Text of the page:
CD: Well, I think there has to become a bigger focus on these livestream applications, and these live stream functions of recording imagery, because if you look at the survivor, if the child survives, the material will be online and it's very hard to get everything off, especially because everything is copied and distributed in all kinds of channels. It's a huge problem because you can be rescued from exploitation and slavery, but you will never be free from it because it's always out there online. The pressure for a victim or survivor is huge, so, I think we have to take that more serious, and, with more serious, I mean that we should maybe have more resources available for that particular problem because it involves young children, it happens in the home, and there is a very low standard for getting access to all of that material, you can do that from your living room if you want. I just recently published an article about that, it happens a lot with their work computer, it's the most private device people have, so, a lot of the materials download on a work computer. Employers can try to look into their company and how they regulate that, or how they deal with that, because it's a huge problem, and it infiltrates all parts of society.

SS: Catharina, whom do you hope reads the book?

CD: I do hope that politicians that are involved in developmental work would read the book, but also in work, here in Norway, that is on human trafficking and human rights because I think this technology part has to really be more enforced and the work against that child online exploitation because children are so vulnerable, and it's our responsibility to protect and to take care of them. So, I think we will have to find better ways to deal with that, and to deal with it quicker. I think if politicians create laws, or at least, discuss them if they could read this book and take that into account, I think that would be a good start.

SS: Would you say that also parents could do something more in order to protect the children from digital slavery that you talked about?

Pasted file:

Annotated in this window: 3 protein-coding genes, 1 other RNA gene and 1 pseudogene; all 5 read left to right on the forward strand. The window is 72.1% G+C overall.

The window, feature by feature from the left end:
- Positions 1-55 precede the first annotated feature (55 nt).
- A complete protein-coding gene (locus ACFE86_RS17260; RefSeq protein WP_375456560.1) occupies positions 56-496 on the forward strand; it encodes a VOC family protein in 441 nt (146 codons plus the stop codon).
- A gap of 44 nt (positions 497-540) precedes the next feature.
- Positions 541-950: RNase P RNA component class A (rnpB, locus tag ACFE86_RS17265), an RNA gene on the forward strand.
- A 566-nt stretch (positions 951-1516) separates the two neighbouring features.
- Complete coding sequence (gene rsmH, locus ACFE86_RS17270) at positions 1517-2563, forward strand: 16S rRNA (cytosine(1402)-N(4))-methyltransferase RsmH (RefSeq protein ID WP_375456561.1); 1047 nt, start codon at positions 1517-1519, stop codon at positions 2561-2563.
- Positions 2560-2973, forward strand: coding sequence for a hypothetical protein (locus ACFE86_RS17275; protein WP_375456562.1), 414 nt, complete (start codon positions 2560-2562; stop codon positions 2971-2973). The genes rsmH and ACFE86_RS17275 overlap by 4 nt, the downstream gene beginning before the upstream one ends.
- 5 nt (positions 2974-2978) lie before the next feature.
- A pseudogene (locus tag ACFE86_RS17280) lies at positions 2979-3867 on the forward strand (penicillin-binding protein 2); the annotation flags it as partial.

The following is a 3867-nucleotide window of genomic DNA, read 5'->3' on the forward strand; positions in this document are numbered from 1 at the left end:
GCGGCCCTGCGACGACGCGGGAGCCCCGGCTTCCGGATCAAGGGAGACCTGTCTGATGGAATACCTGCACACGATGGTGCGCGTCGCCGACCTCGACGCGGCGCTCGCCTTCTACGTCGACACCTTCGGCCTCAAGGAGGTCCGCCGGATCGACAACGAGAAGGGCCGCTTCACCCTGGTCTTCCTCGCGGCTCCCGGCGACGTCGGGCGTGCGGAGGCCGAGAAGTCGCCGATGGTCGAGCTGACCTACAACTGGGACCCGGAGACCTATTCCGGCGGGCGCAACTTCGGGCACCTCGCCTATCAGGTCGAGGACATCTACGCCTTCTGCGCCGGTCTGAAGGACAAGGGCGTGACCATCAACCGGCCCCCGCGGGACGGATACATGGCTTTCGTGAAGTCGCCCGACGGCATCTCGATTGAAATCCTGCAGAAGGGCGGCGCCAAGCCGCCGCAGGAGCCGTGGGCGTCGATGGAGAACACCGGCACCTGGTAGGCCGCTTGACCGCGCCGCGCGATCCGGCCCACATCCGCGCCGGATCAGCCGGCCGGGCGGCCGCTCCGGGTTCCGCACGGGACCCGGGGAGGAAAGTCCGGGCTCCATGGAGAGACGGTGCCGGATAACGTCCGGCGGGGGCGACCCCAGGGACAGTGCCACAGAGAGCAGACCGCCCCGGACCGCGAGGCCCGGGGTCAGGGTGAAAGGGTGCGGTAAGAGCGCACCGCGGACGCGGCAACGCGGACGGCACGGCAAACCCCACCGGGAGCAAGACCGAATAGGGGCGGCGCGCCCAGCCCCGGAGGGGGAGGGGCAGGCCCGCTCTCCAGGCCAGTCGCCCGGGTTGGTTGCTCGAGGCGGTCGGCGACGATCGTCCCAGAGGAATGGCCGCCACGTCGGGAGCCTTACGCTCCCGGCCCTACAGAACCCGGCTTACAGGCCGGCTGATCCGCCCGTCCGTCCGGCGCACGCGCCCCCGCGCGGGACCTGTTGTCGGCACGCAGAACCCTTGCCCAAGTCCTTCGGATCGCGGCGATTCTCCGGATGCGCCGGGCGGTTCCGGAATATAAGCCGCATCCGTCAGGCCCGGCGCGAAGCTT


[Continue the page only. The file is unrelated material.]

CD: Well, definitely. Of course, not all grooming leads to human trafficking, and not everything leads to slavery, but you can see slavery also as a part where you have feelings, because your information is out online forever, like a picture you shared. That's, of course, legally, not slavery, but it is a type of enslavement, it's something you can get off. So, I think for parents it's extremely important to take that into account, and for them to look at their child and ask: "how are you doing", to discuss this, ask them about it: "How do you navigate online?", ask for help also, because a lot of people are a bit hands off of, for example, Snapchat, like: "It's nothing for me". I understand it is for my kids, but I think that, as parents, we have this obligation to understand that world, because it is their world, it's the world of them right now. So, we have to engage in that, follow up and see and look also for signs, if your child is withdrawn, or if they're going to be secretive, and if their moods change and you see it's connected to their phone. There is always an opening there to ask like: "Hey, how are you doing? What are you doing? Can you show me?", and be like wanting to learn from them. I think that's a good starting point, because, of course, with sexual online exploitation, we focus a lot on the Philippines, for example, or these "hotspots", as they call them, but I think it's very underreported, and it might happen here as well, and if it's not happening here, it will in the future. So, I think we have to become very aware of what we let our children do online and follow up on them, be interested in their lives so that they also dare to come to you if they shared something that they shouldn't have shared, that they are feeling that open connection to talk about it. I think that's important.

SS: I would like to read the quote from your book, Catharina, that I like as well. You say: "For too long advocates have tried to solve problems while forgetting those who carry the solutions: those who have suffered, yet have survived". You are saying that we should, as you also have done yourself, talk more to people who have been in the situation, rather than thinking from our Ivory Towers, and asking them for what they think would be the best solutions for them.